Another section added had to do with an insertion about the Special Period, which does not appear with such detail as in Zurbano’s original piece. One can understand the Times’s decision, since not enough of its readership might be familiar with what Cuba went through in the nineties. But even here the idea was to highlight the difficulties of 1990-1994 and then state that the average Cuban salary is $20 a month. The author instead insisted on inserting information about the Cuban social safety net (education, low or no rent, health care). But that was not enough since putting the Cuban salary equivalence in dollars is already setting up an unfair comparison that makes Cuba look like a country where people eat once every three days.  Anyone who has been to Cuba knows that despite the shortages, high prices (for products priced in CUC) and lack of variety of food items, Cubans still eat reasonably well, with the help of el invento. But to simply put this figure without context or any qualifying data or interpretation is irresponsible at best.

Again, when speaking of Raúl Castro’s recognition of the persistence of racism the initial translated version said that nothing had been done to alleviate this problem, again blatantly untrue. Here the author had to re-insert his text noting that more black teachers and black representatives had been added to the National Assembly.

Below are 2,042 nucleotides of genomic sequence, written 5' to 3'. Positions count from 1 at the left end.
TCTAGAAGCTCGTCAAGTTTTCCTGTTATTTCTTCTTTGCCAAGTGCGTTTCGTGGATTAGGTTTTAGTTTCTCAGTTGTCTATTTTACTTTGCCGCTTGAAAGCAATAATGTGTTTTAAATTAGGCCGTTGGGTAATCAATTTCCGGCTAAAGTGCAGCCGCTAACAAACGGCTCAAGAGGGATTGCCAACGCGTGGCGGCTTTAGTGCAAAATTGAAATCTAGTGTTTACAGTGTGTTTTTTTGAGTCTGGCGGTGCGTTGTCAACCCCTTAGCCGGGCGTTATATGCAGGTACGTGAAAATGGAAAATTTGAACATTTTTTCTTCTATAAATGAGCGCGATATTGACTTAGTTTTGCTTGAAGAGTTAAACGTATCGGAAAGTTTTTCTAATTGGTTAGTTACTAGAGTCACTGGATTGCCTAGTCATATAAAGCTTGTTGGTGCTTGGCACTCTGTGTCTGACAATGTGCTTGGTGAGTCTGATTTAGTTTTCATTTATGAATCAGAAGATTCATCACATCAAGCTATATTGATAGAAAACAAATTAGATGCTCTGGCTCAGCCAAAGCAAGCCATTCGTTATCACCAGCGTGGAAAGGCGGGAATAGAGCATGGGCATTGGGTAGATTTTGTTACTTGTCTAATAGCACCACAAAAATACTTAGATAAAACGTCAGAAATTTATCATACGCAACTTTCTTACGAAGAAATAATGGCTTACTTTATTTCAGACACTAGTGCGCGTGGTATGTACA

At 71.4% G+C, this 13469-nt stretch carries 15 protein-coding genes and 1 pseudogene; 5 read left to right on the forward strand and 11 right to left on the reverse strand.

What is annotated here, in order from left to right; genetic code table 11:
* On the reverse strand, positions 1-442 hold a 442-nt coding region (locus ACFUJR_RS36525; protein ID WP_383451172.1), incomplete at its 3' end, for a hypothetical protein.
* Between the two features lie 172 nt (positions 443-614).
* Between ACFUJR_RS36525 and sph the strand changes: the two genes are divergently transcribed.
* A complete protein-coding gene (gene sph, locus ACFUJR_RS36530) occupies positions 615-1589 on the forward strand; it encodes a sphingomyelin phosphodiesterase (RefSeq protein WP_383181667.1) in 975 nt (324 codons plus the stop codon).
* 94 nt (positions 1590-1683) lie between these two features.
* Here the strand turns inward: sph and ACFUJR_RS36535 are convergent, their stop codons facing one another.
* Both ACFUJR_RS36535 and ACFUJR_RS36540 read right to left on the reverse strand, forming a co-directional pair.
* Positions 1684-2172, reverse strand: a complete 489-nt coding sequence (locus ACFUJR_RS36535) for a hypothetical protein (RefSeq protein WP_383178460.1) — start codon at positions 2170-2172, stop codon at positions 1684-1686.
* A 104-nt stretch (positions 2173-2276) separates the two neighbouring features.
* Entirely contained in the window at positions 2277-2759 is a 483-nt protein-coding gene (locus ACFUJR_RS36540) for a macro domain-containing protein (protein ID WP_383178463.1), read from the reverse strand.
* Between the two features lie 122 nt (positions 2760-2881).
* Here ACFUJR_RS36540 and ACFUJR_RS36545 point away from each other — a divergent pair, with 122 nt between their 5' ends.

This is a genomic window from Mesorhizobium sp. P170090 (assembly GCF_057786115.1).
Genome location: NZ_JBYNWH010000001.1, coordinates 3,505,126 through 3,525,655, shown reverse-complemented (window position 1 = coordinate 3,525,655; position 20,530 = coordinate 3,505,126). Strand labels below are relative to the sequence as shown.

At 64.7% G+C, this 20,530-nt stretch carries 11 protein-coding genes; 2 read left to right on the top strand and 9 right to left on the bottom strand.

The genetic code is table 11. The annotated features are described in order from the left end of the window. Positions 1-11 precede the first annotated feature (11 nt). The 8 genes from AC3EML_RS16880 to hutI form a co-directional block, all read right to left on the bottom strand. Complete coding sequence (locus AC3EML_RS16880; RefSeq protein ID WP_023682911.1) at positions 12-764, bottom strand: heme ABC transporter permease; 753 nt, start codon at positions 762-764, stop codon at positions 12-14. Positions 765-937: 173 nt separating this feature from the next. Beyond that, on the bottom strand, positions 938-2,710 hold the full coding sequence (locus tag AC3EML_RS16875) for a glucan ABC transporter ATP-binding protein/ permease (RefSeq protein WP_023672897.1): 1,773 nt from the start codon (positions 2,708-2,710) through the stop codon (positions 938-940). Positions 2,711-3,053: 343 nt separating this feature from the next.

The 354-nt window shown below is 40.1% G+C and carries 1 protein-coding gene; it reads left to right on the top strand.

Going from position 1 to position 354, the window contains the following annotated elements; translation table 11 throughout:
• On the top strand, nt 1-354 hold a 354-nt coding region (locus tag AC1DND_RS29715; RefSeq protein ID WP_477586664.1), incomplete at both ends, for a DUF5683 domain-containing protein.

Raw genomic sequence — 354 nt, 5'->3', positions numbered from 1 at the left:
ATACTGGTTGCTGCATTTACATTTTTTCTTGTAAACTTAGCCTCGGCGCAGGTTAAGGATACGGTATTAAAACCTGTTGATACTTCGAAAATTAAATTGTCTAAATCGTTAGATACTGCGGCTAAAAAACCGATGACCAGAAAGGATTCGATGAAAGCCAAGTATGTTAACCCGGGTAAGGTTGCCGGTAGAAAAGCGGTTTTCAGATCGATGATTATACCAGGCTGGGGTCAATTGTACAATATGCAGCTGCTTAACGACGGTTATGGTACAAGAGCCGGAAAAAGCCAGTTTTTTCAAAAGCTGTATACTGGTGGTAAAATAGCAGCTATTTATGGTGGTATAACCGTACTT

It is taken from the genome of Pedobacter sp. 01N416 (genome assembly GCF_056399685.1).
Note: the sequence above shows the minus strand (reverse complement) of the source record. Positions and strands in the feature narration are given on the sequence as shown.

There were multiple examples of this type of editing/translating travesties throughout the piece. It is not necessary to go over every single one, but overall, what was a piece that was looking into the future with hopefulness about solving Cuba’s racial dilemmas has been transformed into its opposite by the New York Times, which owes the author a public apology at least. As of Friday (April 5th) we learned that Zurbano had been dismissed from his position as head of the Editorial of Casa de las Américas, but will remain working at CASA as a researcher. On Saturday, April 6th the times had a reporter from Mexico write about the incident, but on the important issue of changing the title elided the issue by claiming that Zurbano had agreed to the change, which is flatly untrue. The New York Times will say that their contract clearly states neither the author nor the translators and editors working with the authors have final say about the text itself nor about the all-important title, which sets the context for the editorial. However, we wonder whether the New York Times would make such a contentious/controversial editorial decision for other activists in other parts of the world, whose ability to contribute to needed societal change might be compromised by the Times’s willingness to trade accuracy for the controversy that sells papers.

More important is the reaction in Cuba, much of which has come out in La Jiribilla. Since they have only what came out in the New York Times they do not know the original Spanish text, nor do they know what was truly lost in translation, especially with the title. The title has elicited the most contentious response from commentators in Cuba, but interestingly enough few have engaged the real issues brought up by the piece: why has racism persisted after fifty-four years of revolution, why are black and brown Cubans still on the low end of the societal totem pole, why are they still largely living in poorer housing, why are they such a large percentage of the prison population, why are they largely absent from the Central Committee of the Communist Party (or the Politburo), why are they cast in stereotyped roles in the media and vastly underrepresented as anchors, newscasters and TV reporters?